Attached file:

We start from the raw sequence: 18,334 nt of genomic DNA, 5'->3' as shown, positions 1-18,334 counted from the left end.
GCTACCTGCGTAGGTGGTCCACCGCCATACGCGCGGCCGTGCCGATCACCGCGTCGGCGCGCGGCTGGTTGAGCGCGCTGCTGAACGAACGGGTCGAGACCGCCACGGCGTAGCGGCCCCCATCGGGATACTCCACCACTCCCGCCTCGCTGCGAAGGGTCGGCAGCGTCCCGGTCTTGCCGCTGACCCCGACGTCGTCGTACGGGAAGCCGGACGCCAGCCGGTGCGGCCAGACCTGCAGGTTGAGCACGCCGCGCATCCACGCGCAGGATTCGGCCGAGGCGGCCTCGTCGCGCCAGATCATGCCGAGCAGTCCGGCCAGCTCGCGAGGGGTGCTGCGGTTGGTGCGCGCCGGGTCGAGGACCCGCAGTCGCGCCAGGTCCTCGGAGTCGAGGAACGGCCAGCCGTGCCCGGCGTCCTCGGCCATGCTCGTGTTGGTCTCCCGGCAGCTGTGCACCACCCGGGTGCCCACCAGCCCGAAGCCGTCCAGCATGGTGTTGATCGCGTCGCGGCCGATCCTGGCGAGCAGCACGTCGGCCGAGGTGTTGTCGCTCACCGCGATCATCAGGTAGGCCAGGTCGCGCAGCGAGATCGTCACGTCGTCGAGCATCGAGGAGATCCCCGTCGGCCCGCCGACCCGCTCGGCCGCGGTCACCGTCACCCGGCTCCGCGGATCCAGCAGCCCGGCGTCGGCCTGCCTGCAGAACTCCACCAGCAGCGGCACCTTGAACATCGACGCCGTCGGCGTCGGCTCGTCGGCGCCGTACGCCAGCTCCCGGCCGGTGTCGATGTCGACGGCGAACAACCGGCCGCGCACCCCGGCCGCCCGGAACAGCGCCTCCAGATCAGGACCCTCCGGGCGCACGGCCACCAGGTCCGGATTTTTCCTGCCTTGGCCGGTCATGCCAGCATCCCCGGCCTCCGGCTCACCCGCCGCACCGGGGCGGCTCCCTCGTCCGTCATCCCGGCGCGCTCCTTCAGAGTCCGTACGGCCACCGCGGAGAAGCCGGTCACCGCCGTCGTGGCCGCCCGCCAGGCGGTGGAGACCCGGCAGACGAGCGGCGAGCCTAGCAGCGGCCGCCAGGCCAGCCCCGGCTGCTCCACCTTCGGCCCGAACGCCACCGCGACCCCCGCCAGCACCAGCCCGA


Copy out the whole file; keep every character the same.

We start from the raw sequence: 18,334 nt of genomic DNA, 5'->3' as shown, positions 1-18,334 counted from the left end.
GCTACCTGCGTAGGTGGTCCACCGCCATACGCGCGGCCGTGCCGATCACCGCGTCGGCGCGCGGCTGGTTGAGCGCGCTGCTGAACGAACGGGTCGAGACCGCCACGGCGTAGCGGCCCCCATCGGGATACTCCACCACTCCCGCCTCGCTGCGAAGGGTCGGCAGCGTCCCGGTCTTGCCGCTGACCCCGACGTCGTCGTACGGGAAGCCGGACGCCAGCCGGTGCGGCCAGACCTGCAGGTTGAGCACGCCGCGCATCCACGCGCAGGATTCGGCCGAGGCGGCCTCGTCGCGCCAGATCATGCCGAGCAGTCCGGCCAGCTCGCGAGGGGTGCTGCGGTTGGTGCGCGCCGGGTCGAGGACCCGCAGTCGCGCCAGGTCCTCGGAGTCGAGGAACGGCCAGCCGTGCCCGGCGTCCTCGGCCATGCTCGTGTTGGTCTCCCGGCAGCTGTGCACCACCCGGGTGCCCACCAGCCCGAAGCCGTCCAGCATGGTGTTGATCGCGTCGCGGCCGATCCTGGCGAGCAGCACGTCGGCCGAGGTGTTGTCGCTCACCGCGATCATCAGGTAGGCCAGGTCGCGCAGCGAGATCGTCACGTCGTCGAGCATCGAGGAGATCCCCGTCGGCCCGCCGACCCGCTCGGCCGCGGTCACCGTCACCCGGCTCCGCGGATCCAGCAGCCCGGCGTCGGCCTGCCTGCAGAACTCCACCAGCAGCGGCACCTTGAACATCGACGCCGTCGGCGTCGGCTCGTCGGCGCCGTACGCCAGCTCCCGGCCGGTGTCGATGTCGACGGCGAACAACCGGCCGCGCACCCCGGCCGCCCGGAACAGCGCCTCCAGATCAGGACCCTCCGGGCGCACGGCCACCAGGTCCGGATTTTTCCTGCCTTGGCCGGTCATGCCAGCATCCCCGGCCTCCGGCTCACCCGCCGCACCGGGGCGGCTCCCTCGTCCGTCATCCCGGCGCGCTCCTTCAGAGTCCGTACGGCCACCGCGGAGAAGCCGGTCACCGCCGTCGTGGCCGCCCGCCAGGCGGTGGAGACCCGGCAGACGAGCGGCGAGCCTAGCAGCGGCCGCCAGGCCAGCCCCGGCTGCTCCACCTTCGGCCCGAACGCCACCGCGACCCCCGCCAGCACCAGCCCGA